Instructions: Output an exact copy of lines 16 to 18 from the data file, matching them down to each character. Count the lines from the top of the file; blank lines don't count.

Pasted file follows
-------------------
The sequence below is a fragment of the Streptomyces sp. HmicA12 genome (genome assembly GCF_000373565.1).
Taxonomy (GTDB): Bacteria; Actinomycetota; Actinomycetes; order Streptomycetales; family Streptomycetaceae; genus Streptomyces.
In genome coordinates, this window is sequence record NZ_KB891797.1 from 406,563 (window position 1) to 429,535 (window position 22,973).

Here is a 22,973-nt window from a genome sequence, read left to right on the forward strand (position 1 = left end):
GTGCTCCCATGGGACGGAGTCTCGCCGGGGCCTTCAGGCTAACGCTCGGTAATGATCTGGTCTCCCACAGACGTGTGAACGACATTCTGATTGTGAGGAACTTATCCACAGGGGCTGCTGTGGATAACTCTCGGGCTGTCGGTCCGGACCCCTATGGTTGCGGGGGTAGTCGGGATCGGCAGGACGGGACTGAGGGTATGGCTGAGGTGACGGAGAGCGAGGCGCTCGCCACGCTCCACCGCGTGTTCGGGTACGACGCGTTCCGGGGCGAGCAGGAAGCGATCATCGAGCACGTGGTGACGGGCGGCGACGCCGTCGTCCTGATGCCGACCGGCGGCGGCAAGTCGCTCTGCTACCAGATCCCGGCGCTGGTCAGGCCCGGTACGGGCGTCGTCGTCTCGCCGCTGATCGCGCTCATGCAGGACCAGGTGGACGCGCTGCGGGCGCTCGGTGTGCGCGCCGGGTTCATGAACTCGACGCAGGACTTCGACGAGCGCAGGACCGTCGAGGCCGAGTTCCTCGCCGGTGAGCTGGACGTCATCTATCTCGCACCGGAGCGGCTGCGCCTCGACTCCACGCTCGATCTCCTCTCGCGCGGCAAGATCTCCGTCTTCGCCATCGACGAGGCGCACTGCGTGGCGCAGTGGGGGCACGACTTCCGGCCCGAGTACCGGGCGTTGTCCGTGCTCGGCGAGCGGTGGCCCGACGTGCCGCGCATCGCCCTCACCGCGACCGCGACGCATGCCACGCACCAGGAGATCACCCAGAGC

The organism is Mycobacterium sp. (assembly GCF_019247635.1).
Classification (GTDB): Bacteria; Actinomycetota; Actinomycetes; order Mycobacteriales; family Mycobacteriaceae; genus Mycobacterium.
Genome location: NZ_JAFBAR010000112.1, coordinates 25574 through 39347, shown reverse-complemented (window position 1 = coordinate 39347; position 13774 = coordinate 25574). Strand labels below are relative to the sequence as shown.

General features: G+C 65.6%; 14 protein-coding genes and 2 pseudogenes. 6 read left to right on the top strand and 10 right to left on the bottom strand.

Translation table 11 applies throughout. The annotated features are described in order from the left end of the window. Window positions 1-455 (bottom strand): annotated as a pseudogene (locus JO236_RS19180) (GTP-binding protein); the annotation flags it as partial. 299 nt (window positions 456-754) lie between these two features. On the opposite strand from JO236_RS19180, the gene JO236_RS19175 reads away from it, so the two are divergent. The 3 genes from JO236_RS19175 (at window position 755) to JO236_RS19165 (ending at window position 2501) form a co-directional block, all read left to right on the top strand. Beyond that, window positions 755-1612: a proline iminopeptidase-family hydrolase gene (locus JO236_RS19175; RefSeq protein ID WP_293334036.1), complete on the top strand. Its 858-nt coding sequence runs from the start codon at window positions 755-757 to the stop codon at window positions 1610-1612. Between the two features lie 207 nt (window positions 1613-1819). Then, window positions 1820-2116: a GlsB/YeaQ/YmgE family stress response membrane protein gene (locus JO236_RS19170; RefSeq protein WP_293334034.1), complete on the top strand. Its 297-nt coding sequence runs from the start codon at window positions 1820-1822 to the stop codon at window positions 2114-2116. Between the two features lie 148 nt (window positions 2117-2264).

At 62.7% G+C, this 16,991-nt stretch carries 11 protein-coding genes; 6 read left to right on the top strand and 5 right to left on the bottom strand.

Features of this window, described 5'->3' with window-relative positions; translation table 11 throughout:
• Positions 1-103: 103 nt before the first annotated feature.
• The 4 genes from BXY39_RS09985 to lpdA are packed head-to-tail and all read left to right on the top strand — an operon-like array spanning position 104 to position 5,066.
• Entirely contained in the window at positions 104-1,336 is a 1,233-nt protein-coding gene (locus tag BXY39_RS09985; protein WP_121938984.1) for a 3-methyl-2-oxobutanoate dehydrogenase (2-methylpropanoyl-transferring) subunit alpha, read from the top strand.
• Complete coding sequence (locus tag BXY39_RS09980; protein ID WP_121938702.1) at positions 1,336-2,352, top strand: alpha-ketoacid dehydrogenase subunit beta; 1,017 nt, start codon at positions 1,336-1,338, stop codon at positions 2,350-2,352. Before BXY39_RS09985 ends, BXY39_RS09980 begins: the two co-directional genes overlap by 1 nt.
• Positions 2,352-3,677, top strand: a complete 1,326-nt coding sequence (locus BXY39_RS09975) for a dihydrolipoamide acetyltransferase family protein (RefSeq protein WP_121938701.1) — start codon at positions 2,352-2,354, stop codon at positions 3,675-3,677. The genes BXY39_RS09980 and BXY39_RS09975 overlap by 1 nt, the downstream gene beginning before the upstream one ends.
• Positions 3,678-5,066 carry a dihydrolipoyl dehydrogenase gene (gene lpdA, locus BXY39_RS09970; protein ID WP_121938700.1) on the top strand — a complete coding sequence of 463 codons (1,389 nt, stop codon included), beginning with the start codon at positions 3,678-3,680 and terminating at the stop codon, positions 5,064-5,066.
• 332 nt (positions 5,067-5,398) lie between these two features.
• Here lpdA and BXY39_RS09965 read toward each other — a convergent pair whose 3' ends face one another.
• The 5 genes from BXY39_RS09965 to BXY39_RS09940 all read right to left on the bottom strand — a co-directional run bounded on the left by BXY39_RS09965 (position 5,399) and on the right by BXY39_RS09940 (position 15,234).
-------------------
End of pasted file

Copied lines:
• Complete coding sequence (locus tag BXY39_RS09980; protein ID WP_121938702.1) at positions 1,336-2,352, top strand: alpha-ketoacid dehydrogenase subunit beta; 1,017 nt, start codon at positions 1,336-1,338, stop codon at positions 2,350-2,352. Before BXY39_RS09985 ends, BXY39_RS09980 begins: the two co-directional genes overlap by 1 nt.
• Positions 2,352-3,677, top strand: a complete 1,326-nt coding sequence (locus BXY39_RS09975) for a dihydrolipoamide acetyltransferase family protein (RefSeq protein WP_121938701.1) — start codon at positions 2,352-2,354, stop codon at positions 3,675-3,677. The genes BXY39_RS09980 and BXY39_RS09975 overlap by 1 nt, the downstream gene beginning before the upstream one ends.
• Positions 3,678-5,066 carry a dihydrolipoyl dehydrogenase gene (gene lpdA, locus BXY39_RS09970; protein ID WP_121938700.1) on the top strand — a complete coding sequence of 463 codons (1,389 nt, stop codon included), beginning with the start codon at positions 3,678-3,680 and terminating at the stop codon, positions 5,064-5,066.